The first cheese steak I covered here at On Sandwiches was from a bay area establishment boasting an authentic Philadelphia Cheese Steak. I found this claim lacking, though it wasn’t the imported rolls that fell short:
For all of the boasting of imported rolls, the sandwich is missing something some essence of Philadelphia. It isn’t aggressive. The cheese is only overwhelming at the occasional bite. Grease may leak out, but the sandwich itself holds together nicely, the portions are sensible and easily managed. Upon finishing the sandwich I was satisfied, but I did not sit back and let loose one big sigh and two or three cusses. And that, as you might imagine, is a far cry from Philadelphia. This sandwich may be enough to impress someone who has never been to the city of brotherly love, but that isn’t me. I’ve been to Philadelphia, and “sensible” isn’t a word you would use to describe a cheese steak.
Hoagie Steak Out, thankfully, is a place that understands this. The Rising Sun is listed as a special, and it includes steak, sauteed mushrooms, bell peppers, and onions, plus a fried egg. That’s a lot for a toasted hoagie roll to handle; a sandwich like that is a fairly large gamble. I have to say I was quite pleased with what I received.
It was loaded from the side, which is never my preference, but picking it up and closing it like a proper sandwich set things right. It gave the layers a symmetry: steak, then the mushroom/onion/pepper mix, then the cheese, then the fried egg, then cheese again, veggies, steak, and back to the roll. The warm yolk lay at the center, radiating richness. I don’t know whether this is an accident of construction or a deliberate stroke, but in either case the effect is delightful. The steak is the typical dry sort of stuff you find on a cheese steak, but it’s well grilled and plentiful. There wasn’t too much cheese, which is a concern on any sandwich, namesake be damned. There wasn’t enough mushroom, but having enough mushroom is a very rare thing. As a whole, it was well balanced, greasy but not excessively so, rich but not overwhelming, substantial but not falling apart.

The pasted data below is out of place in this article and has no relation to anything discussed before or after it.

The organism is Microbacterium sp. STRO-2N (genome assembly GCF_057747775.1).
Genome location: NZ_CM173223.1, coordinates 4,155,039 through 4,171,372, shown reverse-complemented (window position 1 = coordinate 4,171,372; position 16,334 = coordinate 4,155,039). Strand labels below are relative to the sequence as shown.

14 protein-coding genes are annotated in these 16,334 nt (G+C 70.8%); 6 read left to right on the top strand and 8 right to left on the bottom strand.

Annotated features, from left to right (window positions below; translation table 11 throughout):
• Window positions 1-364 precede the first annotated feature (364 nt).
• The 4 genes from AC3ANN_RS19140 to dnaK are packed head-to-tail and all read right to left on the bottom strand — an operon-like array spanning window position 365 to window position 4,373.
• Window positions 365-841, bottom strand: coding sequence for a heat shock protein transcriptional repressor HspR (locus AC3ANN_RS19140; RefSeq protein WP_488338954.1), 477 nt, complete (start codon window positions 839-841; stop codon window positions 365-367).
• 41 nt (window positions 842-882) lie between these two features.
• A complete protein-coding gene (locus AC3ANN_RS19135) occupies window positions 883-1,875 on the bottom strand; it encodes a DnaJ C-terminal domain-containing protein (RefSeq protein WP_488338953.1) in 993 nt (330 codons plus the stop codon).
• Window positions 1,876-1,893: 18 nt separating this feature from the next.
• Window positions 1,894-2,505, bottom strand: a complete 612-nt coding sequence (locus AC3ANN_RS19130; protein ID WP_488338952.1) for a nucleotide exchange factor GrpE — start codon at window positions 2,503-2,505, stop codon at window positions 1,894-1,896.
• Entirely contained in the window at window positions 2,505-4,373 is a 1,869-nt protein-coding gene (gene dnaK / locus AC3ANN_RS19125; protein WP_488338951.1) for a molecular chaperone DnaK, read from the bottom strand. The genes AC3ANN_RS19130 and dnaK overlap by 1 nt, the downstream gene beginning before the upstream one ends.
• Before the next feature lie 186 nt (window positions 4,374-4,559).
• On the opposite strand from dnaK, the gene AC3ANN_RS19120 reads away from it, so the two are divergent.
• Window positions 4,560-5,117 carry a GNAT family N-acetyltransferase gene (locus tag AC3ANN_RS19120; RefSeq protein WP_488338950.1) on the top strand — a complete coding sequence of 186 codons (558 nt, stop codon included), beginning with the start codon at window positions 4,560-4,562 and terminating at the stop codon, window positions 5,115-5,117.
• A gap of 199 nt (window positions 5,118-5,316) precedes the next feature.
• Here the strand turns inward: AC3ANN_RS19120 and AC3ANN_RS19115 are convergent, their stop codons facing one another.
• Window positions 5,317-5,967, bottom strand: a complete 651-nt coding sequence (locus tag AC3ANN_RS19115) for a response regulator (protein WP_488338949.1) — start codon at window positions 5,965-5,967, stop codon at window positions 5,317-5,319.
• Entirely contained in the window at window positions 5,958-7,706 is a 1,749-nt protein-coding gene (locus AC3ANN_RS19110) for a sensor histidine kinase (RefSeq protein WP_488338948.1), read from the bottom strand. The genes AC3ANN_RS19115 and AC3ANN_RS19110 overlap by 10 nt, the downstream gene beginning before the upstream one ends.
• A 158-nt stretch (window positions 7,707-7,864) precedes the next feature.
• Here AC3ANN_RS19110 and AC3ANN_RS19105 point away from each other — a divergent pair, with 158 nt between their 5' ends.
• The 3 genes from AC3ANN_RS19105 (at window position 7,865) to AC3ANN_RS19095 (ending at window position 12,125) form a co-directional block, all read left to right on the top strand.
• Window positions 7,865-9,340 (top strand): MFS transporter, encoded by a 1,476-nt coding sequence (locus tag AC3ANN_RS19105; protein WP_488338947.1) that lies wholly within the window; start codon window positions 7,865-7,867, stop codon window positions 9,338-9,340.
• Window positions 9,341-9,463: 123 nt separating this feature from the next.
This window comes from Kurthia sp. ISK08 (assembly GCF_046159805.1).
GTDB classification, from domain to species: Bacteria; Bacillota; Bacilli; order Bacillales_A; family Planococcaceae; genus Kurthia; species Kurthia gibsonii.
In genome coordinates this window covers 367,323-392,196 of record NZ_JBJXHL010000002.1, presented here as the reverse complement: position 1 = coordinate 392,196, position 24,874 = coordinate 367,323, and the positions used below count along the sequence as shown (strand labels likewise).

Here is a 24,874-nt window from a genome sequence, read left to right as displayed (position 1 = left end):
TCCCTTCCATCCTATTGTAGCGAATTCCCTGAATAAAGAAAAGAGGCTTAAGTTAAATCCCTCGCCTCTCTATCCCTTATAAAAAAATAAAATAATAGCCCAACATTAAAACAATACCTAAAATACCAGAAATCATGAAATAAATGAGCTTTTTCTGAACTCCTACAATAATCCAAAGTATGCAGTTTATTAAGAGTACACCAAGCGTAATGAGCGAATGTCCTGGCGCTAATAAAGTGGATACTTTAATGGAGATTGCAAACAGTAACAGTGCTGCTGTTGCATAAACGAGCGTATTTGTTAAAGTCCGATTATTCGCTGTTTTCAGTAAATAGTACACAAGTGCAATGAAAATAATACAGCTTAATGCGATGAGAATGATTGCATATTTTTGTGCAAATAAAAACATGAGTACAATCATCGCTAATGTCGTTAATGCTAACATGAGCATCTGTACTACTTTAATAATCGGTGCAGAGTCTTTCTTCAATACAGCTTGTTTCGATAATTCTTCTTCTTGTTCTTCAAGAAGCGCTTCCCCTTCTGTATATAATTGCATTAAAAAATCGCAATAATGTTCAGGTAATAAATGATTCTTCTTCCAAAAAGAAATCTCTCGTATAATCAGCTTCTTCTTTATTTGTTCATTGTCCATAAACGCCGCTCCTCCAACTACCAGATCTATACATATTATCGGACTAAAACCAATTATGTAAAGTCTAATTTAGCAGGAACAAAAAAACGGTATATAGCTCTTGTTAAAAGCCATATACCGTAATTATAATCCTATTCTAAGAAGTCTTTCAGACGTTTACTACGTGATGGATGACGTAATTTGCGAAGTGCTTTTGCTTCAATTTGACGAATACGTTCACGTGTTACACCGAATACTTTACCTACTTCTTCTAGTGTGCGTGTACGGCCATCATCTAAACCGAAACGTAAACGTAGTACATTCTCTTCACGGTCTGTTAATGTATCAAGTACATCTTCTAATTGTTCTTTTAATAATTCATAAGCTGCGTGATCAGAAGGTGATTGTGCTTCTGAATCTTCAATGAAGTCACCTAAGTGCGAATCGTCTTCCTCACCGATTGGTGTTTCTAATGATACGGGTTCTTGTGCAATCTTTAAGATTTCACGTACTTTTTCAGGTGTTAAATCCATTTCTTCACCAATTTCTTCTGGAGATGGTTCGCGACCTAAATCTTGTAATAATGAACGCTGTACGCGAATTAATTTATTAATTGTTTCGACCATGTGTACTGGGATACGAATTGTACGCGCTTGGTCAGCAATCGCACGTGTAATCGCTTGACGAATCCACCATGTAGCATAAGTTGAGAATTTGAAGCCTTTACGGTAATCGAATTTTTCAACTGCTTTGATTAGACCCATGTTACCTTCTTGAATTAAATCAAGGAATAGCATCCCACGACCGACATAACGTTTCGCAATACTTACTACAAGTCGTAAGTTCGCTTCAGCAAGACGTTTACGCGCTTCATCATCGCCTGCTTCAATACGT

Anyone who’s been to Philadelphia can wear your ear off grousing about the city or its inhabitants, but for all of that, people keep going. Fact is, the city is an odd kind of charming. There’s much not to like, and much more that would be very easy not to like if it went a little bit farther than it does, but it doesn’t. And so it was that I found a distinctly Philadelphian sandwich in an establishment making no boasts of authenticity at all. Rather than presenting ingredients listed by provenance, Hoagie Steak Out simply presents something that could be a giant, disgusting mess, but isn’t. The sandwich carries an implication, and it is well understood.